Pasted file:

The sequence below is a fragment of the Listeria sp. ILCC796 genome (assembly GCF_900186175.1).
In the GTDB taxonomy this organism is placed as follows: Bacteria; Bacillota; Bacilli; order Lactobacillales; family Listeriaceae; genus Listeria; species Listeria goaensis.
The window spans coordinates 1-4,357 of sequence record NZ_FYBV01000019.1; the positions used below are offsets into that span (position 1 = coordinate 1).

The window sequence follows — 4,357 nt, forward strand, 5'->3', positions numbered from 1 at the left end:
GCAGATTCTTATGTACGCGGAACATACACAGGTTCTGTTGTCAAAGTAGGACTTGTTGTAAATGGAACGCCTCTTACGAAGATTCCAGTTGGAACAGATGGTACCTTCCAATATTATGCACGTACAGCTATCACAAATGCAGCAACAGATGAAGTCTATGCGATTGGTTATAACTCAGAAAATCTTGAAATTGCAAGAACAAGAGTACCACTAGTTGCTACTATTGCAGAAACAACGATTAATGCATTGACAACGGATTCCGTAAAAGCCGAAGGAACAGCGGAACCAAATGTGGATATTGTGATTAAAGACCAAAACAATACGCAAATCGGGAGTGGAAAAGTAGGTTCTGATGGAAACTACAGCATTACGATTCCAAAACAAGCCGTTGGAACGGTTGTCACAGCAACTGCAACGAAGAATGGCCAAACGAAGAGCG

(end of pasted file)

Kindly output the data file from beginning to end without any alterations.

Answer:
The sequence below is a fragment of the Listeria sp. ILCC796 genome (assembly GCF_900186175.1).
In the GTDB taxonomy this organism is placed as follows: Bacteria; Bacillota; Bacilli; order Lactobacillales; family Listeriaceae; genus Listeria; species Listeria goaensis.
The window spans coordinates 1-4,357 of sequence record NZ_FYBV01000019.1; the positions used below are offsets into that span (position 1 = coordinate 1).

The window sequence follows — 4,357 nt, forward strand, 5'->3', positions numbered from 1 at the left end:
GCAGATTCTTATGTACGCGGAACATACACAGGTTCTGTTGTCAAAGTAGGACTTGTTGTAAATGGAACGCCTCTTACGAAGATTCCAGTTGGAACAGATGGTACCTTCCAATATTATGCACGTACAGCTATCACAAATGCAGCAACAGATGAAGTCTATGCGATTGGTTATAACTCAGAAAATCTTGAAATTGCAAGAACAAGAGTACCACTAGTTGCTACTATTGCAGAAACAACGATTAATGCATTGACAACGGATTCCGTAAAAGCCGAAGGAACAGCGGAACCAAATGTGGATATTGTGATTAAAGACCAAAACAATACGCAAATCGGGAGTGGAAAAGTAGGTTCTGATGGAAACTACAGCATTACGATTCCAAAACAAGCCGTTGGAACGGTTGTCACAGCAACTGCAACGAAGAATGGCCAAACGAAGAGCG